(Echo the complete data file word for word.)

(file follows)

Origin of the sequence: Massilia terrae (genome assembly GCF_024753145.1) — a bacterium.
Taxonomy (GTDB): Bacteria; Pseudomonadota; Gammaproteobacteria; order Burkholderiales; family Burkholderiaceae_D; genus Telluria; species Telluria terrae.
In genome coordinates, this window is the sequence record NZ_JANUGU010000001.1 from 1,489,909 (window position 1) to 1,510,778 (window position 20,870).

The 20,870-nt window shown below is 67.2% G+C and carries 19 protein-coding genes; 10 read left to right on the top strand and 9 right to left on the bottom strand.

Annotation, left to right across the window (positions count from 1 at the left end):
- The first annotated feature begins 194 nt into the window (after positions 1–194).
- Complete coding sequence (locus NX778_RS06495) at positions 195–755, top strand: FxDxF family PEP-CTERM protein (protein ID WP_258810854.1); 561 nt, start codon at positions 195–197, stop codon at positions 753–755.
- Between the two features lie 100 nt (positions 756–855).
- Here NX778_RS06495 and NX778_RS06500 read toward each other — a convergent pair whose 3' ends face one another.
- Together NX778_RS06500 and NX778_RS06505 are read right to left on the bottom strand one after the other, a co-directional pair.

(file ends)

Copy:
Origin of the sequence: Massilia terrae (genome assembly GCF_024753145.1) — a bacterium.
Taxonomy (GTDB): Bacteria; Pseudomonadota; Gammaproteobacteria; order Burkholderiales; family Burkholderiaceae_D; genus Telluria; species Telluria terrae.
In genome coordinates, this window is the sequence record NZ_JANUGU010000001.1 from 1,489,909 (window position 1) to 1,510,778 (window position 20,870).

The 20,870-nt window shown below is 67.2% G+C and carries 19 protein-coding genes; 10 read left to right on the top strand and 9 right to left on the bottom strand.

Annotation, left to right across the window (positions count from 1 at the left end):
- The first annotated feature begins 194 nt into the window (after positions 1–194).
- Complete coding sequence (locus NX778_RS06495) at positions 195–755, top strand: FxDxF family PEP-CTERM protein (protein ID WP_258810854.1); 561 nt, start codon at positions 195–197, stop codon at positions 753–755.
- Between the two features lie 100 nt (positions 756–855).
- Here NX778_RS06495 and NX778_RS06500 read toward each other — a convergent pair whose 3' ends face one another.
- Together NX778_RS06500 and NX778_RS06505 are read right to left on the bottom strand one after the other, a co-directional pair.